An enzyme is a biological catalyst, in that it accelerates chemical reactions in a biological system. An enzyme accomplishes this acceleration by interacting with the reactants (the enzyme's substrates) in a manner which stabilizes their transition state (‡), which in turn lowers the activation energy (Ea) of the reaction, and a lower activation energy allows for the reaction to proceed faster.
Although an enzyme interacts with its substrates, it is not consumed in the reaction like a reactant. Once a reaction completes, the enzyme is again available to process new substrate. In a biological context, the reusable nature of enzymes to catalyze a particular reaction (the enzyme's specificity) offers a mechanism of controlling reactions by directing which enzymes are present and active, and in what quantities.
Because of their specificity, a particular enzyme will only catalyze a singular or narrow set of similar reactions, allowing for classification by reaction type. Names for classes of enzymes are generally descriptive of the type of reaction they catalyze and usually end in the suffix -ase .
|Major Class||Description of reaction activity|
|Oxidoreductases||oxidation of a hydrogen (or electron) donor (loses) and reduction of the acceptor (gains)|
|Transferases||move a functional group from a donor molecule to an acceptor molecule|
|Hydrolases||couple breaking a bond with hydrolytic cleavage (breaking water)|
|Lyases||breaking a bond with elimination to form a double bond (or ring) or adding to a double bond|
|Isomerases||alter the geometry or structure of the reactant molecule (rearrangements)|
|Ligases||couple forming a bond (joining two molecules) with ATP hydrolysis|
Over the duration of a reaction, the reactants must move through a high energy transition state before becoming products. The difference between the free energy of the reactant(s) and the free energy of the transition state is called activation energy. When the activation energy required to arrive at the transition state is lower, the reaction will proceed faster. Thus, in stabilizing the transition state, an enzyme reduces activation energy and increases reaction rate.
Enzyme specificity describes the highly selective nature of an enzyme for a particular reaction or set of reactions. The reactants for a specific enzyme then are narrowly defined and called its substrates.
The active site model describes the location on the enzyme where it interacts with its substrate. The shape and local chemical characteristics (functional groups) of an active site are responsible for the specificity of the enzyme. In their interactive state, the enzyme and its substrate, bound at the active site, are called the enzyme-substrate complex.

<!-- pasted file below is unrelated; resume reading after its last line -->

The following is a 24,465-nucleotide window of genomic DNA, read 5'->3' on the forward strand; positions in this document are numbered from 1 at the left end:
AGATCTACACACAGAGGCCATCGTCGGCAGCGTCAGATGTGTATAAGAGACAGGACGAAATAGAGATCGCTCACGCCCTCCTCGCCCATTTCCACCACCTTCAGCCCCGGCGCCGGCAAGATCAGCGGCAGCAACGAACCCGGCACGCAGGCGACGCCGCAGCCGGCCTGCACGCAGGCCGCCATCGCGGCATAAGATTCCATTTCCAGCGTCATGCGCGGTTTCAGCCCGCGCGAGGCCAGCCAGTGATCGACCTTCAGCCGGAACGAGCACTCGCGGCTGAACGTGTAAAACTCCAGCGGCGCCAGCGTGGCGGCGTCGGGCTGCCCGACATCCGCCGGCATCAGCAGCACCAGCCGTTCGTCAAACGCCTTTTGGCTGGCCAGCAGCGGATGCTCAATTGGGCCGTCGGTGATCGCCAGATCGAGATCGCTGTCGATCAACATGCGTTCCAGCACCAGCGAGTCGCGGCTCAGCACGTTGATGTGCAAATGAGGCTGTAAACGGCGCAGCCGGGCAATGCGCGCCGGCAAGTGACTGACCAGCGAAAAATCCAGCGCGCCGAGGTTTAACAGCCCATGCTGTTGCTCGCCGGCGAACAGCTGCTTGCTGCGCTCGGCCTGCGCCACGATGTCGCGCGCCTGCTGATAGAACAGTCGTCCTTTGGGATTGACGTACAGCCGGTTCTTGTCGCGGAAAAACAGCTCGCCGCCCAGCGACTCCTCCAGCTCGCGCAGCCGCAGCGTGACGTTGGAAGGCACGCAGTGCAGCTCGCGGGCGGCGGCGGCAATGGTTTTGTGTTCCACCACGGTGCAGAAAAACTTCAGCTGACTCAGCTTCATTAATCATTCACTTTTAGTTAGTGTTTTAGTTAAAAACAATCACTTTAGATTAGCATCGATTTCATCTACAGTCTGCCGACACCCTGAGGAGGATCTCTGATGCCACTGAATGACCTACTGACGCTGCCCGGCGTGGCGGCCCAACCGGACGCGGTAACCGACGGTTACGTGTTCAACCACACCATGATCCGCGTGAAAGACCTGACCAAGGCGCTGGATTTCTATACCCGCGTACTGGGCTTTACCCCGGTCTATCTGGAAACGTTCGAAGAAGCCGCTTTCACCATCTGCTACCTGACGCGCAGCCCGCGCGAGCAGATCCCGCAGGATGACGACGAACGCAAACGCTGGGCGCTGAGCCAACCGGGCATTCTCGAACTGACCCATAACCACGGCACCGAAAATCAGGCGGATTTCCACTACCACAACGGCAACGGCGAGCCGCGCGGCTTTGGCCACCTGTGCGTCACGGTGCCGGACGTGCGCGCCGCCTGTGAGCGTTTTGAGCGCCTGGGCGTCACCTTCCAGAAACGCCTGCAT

The induced-fit model describes how the interaction of an enzyme and its substrate is often reliant on effects the substrate has on the enzyme as well as effects the enzyme has on the substrate. The binding of an enzyme to its substrate results in a release of free energy called binding energy, with which suitable substrate in close proximity to an enzyme may cause a small change in the shape of the enzyme that is enough to boost the enzyme's affinity for the substrate, a more complementary conformation, thus "inducing" a better fit for the enzyme and its substrate.
A mechanism of catalysis is the way in which the chemical reaction is assisted in moving forward.
|Approximation||simply brings reactants together in proximity and proper orientation|
|Covalent catalysis||a reactive group on the enzyme is temporarily covalently bonded to the substrate|
|Acid-base catalysis||a reactive group on the enzyme acts as a proton donor or acceptor|
|Metal ion catalysis||assists in electrophilic or nucleophilic interactions or binds to substrate (increasing binding energy)|
Cofactors are inorganic ions that assist an enzyme in its catalytic activity. Examples include Fe2+ and Mg2+. (The term cofactors is sometimes used to describe the superset of non-protein helper compounds with inorganic ions in one subset and organic molecules called coenzymes in another. In this usage, cofactors, inclusive of coenzymes, may be closely or covalently bound to the enzyme as a holoenzyme. Without the required cofactor, an enzyme is in an inactive state, or an apoenzyme.)
Coenzymes are small, organic molecules that assist an enzyme in its catalytic activity. Examples include heme, NAD+, and coenzyme A. Many coenzymes are derived from vitamins.
Water-soluble vitamins include the series of B-vitamins and Vitamin C and are a dietary requirement as precursors to coenzymes (or as the coenzyme itself in the case of Vitamin C).
Enzyme activity can be dramatically affected by changes in temperature and pH. Low temperatures slow reaction rates, and high temperatures may increase reaction rates but also cause denaturing in protein enzymes. Fluctuations in pH can also denature a protein enzyme by disrupting the non-covalent interactions that stabilize its 2°, 3°, and 4° structures.
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